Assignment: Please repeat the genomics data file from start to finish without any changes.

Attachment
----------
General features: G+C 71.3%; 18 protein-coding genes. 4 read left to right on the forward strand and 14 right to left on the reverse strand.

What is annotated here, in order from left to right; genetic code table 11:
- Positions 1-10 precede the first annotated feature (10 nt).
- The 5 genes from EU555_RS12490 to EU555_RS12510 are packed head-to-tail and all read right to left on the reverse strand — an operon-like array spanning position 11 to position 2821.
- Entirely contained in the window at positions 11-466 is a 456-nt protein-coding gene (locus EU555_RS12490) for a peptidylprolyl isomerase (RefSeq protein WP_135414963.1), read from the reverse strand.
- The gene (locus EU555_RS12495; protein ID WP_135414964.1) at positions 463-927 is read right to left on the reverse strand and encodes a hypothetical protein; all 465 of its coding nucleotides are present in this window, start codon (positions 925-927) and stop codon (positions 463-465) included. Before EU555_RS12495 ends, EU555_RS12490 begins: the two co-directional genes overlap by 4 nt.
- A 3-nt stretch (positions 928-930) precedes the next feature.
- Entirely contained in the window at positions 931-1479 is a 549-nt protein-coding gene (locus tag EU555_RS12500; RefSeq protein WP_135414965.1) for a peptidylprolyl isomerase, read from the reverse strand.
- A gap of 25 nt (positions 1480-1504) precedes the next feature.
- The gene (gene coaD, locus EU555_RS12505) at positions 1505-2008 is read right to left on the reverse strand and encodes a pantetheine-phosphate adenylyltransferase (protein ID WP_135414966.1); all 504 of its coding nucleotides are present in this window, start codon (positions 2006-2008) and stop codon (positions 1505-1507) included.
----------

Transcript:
General features: G+C 71.3%; 18 protein-coding genes. 4 read left to right on the forward strand and 14 right to left on the reverse strand.

What is annotated here, in order from left to right; genetic code table 11:
- Positions 1-10 precede the first annotated feature (10 nt).
- The 5 genes from EU555_RS12490 to EU555_RS12510 are packed head-to-tail and all read right to left on the reverse strand — an operon-like array spanning position 11 to position 2821.
- Entirely contained in the window at positions 11-466 is a 456-nt protein-coding gene (locus EU555_RS12490) for a peptidylprolyl isomerase (RefSeq protein WP_135414963.1), read from the reverse strand.
- The gene (locus EU555_RS12495; protein ID WP_135414964.1) at positions 463-927 is read right to left on the reverse strand and encodes a hypothetical protein; all 465 of its coding nucleotides are present in this window, start codon (positions 925-927) and stop codon (positions 463-465) included. Before EU555_RS12495 ends, EU555_RS12490 begins: the two co-directional genes overlap by 4 nt.
- A 3-nt stretch (positions 928-930) precedes the next feature.
- Entirely contained in the window at positions 931-1479 is a 549-nt protein-coding gene (locus tag EU555_RS12500; RefSeq protein WP_135414965.1) for a peptidylprolyl isomerase, read from the reverse strand.
- A gap of 25 nt (positions 1480-1504) precedes the next feature.
- The gene (gene coaD, locus EU555_RS12505) at positions 1505-2008 is read right to left on the reverse strand and encodes a pantetheine-phosphate adenylyltransferase (protein ID WP_135414966.1); all 504 of its coding nucleotides are present in this window, start codon (positions 2006-2008) and stop codon (positions 1505-1507) included.